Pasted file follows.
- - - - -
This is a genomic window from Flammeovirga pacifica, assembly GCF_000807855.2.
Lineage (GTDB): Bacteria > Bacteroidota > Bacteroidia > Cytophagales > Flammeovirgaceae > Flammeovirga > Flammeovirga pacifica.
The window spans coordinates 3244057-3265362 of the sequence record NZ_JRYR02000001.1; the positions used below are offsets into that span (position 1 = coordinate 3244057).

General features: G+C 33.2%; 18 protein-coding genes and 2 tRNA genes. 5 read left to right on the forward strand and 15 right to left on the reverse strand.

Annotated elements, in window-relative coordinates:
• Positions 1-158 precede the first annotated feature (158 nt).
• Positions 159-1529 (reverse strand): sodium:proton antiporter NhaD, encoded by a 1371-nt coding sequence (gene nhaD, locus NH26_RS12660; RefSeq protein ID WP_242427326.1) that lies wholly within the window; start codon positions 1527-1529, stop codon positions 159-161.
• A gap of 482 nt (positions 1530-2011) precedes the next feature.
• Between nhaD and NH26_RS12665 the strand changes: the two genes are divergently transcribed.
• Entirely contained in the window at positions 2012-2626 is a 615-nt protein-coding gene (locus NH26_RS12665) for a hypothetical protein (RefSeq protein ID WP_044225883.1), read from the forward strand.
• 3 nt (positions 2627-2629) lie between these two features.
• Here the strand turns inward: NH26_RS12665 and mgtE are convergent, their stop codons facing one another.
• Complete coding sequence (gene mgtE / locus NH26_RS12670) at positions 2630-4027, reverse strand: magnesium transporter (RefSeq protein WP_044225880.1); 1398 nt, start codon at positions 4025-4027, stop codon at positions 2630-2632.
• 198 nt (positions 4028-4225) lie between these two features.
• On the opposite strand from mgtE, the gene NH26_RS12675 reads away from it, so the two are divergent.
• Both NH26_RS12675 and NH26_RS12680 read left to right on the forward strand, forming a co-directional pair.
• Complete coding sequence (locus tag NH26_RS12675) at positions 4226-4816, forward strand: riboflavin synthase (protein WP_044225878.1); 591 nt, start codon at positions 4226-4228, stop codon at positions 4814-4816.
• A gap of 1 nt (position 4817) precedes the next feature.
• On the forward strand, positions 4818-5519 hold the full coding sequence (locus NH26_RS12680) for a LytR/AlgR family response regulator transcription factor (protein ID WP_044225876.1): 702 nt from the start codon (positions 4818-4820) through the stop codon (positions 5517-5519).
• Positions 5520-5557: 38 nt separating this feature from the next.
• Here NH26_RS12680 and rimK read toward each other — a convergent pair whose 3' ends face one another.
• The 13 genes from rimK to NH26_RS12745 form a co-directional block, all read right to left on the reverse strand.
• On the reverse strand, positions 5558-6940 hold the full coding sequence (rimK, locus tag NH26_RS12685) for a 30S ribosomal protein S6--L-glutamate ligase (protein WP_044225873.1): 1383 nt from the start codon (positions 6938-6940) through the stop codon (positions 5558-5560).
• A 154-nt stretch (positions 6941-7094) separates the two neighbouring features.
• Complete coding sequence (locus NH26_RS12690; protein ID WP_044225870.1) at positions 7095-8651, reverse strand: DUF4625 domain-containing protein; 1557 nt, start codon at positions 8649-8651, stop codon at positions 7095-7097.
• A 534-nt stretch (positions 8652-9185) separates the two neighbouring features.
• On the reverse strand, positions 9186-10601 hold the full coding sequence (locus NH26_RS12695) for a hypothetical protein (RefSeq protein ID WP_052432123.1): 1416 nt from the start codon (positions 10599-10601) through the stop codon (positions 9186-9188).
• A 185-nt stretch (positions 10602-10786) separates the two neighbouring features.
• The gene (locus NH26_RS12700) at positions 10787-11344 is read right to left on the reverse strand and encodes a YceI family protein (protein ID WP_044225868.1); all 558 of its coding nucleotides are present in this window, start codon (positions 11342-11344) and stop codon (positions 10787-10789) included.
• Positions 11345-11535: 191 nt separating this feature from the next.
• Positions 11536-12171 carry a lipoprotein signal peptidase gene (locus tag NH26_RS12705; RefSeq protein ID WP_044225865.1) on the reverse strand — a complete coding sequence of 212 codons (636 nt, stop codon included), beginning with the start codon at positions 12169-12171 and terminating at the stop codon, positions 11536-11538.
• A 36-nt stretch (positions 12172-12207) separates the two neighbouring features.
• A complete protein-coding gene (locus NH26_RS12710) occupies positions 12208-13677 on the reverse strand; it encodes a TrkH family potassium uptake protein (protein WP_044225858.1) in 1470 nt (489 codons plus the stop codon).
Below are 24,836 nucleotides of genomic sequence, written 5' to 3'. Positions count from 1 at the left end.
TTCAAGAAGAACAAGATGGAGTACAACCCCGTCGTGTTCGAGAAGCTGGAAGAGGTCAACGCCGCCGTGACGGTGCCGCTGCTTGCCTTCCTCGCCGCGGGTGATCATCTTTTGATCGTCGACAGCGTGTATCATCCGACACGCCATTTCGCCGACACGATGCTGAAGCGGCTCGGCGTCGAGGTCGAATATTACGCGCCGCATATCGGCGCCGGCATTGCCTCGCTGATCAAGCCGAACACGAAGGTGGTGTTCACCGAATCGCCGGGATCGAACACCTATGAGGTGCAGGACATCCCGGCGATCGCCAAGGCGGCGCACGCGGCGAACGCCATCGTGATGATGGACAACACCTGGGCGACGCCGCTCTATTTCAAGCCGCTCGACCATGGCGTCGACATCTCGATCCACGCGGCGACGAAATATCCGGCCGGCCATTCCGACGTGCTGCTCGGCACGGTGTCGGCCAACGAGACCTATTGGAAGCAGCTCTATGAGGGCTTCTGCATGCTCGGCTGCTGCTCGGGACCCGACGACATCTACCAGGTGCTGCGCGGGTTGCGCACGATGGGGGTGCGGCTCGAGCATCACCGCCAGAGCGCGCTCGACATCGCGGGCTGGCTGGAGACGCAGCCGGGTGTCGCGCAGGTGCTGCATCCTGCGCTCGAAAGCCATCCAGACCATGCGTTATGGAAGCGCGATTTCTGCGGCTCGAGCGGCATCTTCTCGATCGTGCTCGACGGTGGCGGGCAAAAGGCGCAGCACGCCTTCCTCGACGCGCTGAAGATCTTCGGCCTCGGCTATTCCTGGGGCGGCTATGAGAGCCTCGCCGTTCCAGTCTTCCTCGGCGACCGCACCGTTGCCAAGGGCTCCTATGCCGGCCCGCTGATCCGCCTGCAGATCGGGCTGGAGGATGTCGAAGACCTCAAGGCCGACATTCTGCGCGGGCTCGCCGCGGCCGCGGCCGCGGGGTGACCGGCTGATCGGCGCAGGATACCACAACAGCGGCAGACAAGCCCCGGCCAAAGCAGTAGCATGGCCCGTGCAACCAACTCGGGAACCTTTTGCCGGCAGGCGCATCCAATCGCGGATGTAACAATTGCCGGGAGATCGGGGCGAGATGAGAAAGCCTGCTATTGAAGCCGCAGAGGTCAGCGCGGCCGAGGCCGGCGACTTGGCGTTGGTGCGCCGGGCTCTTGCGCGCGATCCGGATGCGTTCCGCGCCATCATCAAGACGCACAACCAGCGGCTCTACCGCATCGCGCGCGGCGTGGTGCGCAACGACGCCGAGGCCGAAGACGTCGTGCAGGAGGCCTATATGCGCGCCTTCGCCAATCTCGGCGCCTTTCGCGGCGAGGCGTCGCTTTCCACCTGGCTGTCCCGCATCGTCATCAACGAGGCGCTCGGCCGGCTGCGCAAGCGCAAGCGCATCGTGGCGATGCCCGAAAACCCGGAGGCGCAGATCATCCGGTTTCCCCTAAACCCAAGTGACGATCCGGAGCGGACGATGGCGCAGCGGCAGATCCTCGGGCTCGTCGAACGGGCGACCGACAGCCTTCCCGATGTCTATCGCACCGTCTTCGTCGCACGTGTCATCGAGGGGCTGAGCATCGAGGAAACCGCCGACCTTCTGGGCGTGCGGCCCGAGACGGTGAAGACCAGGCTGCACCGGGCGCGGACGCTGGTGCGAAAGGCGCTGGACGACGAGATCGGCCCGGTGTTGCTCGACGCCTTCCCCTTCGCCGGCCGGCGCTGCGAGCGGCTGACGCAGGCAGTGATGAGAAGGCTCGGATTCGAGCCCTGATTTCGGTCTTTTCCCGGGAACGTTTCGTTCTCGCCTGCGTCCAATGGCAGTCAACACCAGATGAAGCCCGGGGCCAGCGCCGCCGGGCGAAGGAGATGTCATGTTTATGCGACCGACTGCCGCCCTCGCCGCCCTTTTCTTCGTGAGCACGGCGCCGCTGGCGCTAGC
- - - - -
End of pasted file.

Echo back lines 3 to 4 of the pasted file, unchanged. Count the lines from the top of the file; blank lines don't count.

The window spans coordinates 3244057-3265362 of the sequence record NZ_JRYR02000001.1; the positions used below are offsets into that span (position 1 = coordinate 3244057).

General features: G+C 33.2%; 18 protein-coding genes and 2 tRNA genes. 5 read left to right on the forward strand and 15 right to left on the reverse strand.